Ping from OpenVPN server to PFsense client:

    # ping 192.168.255.10
    PING 192.168.255.10 (192.168.255.10): 56 data bytes
    64 bytes from 192.168.255.10: seq=0 ttl=64 time=40.523 ms
    64 bytes from 192.168.255.10: seq=1 ttl=64 time=42.446 ms
    ^C
    --- 192.168.255.10 ping statistics ---
    2 packets transmitted, 2 packets received, 0% packet loss
    round-trip min/avg/max = 40.523/41.484/42.446 ms
    bash-5.0# 
    

    Ping from PFSense to network behind OpenVPN server:

    : ping 192.168.6.1
    PING 192.168.6.1 (192.168.6.1): 56 data bytes
    64 bytes from 192.168.6.1: icmp_seq=0 ttl=62 time=42.249 ms
    64 bytes from 192.168.6.1: icmp_seq=1 ttl=62 time=40.428 ms
    64 bytes from 192.168.6.1: icmp_seq=2 ttl=62 time=99.519 ms
    ^C
    --- 192.168.6.1 ping statistics ---
    3 packets transmitted, 3 packets received, 0.0% packet loss
    round-trip min/avg/max/stddev = 40.428/60.732/99.519/27.437 ms
    

    Ping from machine on LAN behind PFSense to network behind OpenVPN server:

    $ ping 192.168.6.1
    PING 192.168.6.1 (192.168.6.1) 56(84) bytes of data.
    ^C
    --- 192.168.6.1 ping statistics ---
    2 packets transmitted, 0 received, 100% packet loss, time 1009ms
    


  • And now it thinks I'm a new user even though I've been around for years and years so I have to wait 120s ;)

    Turns out it was pasting XML causing the spam error.


    PFSense OpenVPN client config (minus security/host info):

    PFSense routes:

    Interface assignments (I've tried this since the first post):

    Firewall:



    As you can see the firewall setup is pretty permissive as I try to figure this out.


  • LAYER 8 Moderator

    @Fmstrat said in OpenVPN client - Routing from LAN?:

    Ping from PFSense to network behind OpenVPN server:

    That works, because your VPN Server has - as per your routing table - the VPN transfer network available and as pfSense always pings from the network interface that is nearest to the destination - in that case it's the ovpn interface itself - that gets answered correctly. But your Docker OVPN is missing the route back to the 192.168.10/11.0 network as I don't see that in your routing table at all. Without that, not traffic will flow back to pfSense through the tunnel.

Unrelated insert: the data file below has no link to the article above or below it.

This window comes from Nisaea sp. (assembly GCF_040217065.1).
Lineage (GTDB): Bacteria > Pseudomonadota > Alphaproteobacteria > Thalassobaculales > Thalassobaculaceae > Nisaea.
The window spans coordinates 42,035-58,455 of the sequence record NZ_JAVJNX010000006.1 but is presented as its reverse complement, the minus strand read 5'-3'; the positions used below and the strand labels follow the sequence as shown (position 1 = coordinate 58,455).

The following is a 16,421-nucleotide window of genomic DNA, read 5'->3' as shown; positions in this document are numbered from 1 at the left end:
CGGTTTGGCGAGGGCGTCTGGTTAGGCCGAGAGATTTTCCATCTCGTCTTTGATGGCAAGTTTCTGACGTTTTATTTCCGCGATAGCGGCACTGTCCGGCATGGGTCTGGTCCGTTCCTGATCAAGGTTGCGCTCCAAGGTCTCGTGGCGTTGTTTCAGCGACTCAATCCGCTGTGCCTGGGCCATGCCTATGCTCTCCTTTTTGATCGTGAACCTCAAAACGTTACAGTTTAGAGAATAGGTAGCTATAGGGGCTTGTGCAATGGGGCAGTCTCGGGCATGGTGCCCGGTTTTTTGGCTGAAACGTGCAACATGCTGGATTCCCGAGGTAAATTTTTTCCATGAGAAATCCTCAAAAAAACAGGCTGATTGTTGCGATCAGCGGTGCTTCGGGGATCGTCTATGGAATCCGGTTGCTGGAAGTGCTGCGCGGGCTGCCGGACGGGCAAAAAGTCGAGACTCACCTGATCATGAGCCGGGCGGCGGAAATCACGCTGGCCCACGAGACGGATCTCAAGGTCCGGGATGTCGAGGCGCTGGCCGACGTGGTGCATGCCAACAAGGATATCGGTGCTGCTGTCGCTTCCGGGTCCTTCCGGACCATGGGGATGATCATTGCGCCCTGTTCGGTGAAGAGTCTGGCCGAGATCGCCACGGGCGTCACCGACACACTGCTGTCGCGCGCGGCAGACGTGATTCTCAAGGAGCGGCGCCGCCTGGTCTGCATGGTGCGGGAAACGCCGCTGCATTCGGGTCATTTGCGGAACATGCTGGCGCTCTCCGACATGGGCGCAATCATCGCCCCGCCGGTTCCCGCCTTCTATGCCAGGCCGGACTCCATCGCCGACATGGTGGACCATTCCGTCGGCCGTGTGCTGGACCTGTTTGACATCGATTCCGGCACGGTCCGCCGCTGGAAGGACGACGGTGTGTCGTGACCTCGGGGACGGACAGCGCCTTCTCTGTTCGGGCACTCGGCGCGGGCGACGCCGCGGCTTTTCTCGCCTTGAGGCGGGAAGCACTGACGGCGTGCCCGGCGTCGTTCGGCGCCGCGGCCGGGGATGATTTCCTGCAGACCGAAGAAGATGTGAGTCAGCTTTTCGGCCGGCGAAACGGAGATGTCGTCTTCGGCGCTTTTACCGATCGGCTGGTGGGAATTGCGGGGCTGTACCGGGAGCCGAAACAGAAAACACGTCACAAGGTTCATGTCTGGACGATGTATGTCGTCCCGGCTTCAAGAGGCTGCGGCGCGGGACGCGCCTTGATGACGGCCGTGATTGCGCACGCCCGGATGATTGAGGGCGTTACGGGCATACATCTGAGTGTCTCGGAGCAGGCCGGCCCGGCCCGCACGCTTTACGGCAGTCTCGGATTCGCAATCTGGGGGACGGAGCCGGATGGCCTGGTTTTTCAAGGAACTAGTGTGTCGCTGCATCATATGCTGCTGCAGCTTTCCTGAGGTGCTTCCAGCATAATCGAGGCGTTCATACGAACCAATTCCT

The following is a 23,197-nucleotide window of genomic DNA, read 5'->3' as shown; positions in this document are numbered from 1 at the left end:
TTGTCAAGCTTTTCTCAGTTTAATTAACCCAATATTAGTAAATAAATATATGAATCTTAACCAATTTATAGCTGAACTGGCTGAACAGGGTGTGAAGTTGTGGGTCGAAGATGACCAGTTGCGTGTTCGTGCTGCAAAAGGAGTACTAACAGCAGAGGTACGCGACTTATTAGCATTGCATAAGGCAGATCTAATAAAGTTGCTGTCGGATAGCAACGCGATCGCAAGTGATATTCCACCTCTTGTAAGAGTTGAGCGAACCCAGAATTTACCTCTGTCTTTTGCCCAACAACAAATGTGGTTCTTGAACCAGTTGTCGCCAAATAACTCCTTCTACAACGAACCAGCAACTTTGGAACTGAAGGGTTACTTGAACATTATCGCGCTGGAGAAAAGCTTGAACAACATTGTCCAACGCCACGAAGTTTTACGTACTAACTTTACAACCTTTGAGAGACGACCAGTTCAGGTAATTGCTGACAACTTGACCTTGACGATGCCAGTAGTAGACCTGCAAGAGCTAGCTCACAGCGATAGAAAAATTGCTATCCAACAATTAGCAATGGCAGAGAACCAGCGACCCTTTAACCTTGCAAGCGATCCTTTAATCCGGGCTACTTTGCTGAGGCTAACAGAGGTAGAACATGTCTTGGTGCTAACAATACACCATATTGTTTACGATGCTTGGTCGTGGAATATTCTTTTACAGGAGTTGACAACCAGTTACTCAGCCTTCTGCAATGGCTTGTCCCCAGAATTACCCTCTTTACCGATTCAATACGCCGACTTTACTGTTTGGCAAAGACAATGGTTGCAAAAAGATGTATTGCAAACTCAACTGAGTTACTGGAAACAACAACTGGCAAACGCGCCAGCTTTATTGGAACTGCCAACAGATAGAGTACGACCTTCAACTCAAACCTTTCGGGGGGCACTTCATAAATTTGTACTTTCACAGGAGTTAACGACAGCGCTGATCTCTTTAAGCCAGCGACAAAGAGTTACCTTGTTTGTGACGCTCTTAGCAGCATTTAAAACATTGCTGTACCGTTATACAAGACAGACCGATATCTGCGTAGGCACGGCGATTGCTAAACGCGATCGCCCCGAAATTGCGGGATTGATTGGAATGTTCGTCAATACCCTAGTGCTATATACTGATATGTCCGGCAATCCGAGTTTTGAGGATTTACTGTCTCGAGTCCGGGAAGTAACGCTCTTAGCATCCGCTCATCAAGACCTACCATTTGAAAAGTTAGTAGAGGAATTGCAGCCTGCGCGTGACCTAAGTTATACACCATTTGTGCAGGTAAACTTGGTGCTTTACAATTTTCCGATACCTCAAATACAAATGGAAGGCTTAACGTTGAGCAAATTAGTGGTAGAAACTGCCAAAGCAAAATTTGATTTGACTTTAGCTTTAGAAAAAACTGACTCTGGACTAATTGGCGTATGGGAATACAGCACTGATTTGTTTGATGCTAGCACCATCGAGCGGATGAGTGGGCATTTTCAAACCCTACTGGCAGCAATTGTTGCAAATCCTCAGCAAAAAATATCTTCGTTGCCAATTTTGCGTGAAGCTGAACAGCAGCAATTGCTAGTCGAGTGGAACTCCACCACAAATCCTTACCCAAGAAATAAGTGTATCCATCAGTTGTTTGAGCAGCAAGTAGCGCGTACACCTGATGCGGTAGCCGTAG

As pfSense itself is acting as a client rather then a real site2site connection it's on you:

    Do you want a site2site VPN? Then I'd change the docker container OVPN instance and either add another OVPN server for that or switch the available one to site2site config with shared key. That's the easiest setup available.

    If you only want to have clients on the Docker site available to access FROM your pfSense/LAN and you don't care if anything on that side wants to access your pfSense LAN - then you can simply add a Outbound NAT rule on the OVPN interface to NAT anything from your LAN network range (source) to your target destination network gets NATted to the OVPN interface address.

    I don't know exactly what where the 192.168.6.x or 192.168.254.x networks are, you didn't mention them in your original post so it's quite hard ATM to guess what is what :) But just as an example:

    7ca7d332-2275-4d2a-b96d-033920254716-image.png

    That would NAT your local LAN only when leaving through your OVPN interface to a certain destination IP Range and NAT it to your OVPN GW Address that should be accessible to your target server so it can route back your packets to you. That's no solution if you want equal access from Site A <-> Site B though!



  • Got it!

    NAT was the key, vs modifying rules manually. I have now deleted the extra interface and all firewall rules and all is good. The .10 network no longer exists, I changed up the scheme (mentioned that above but probably wasn't clear). Thanks!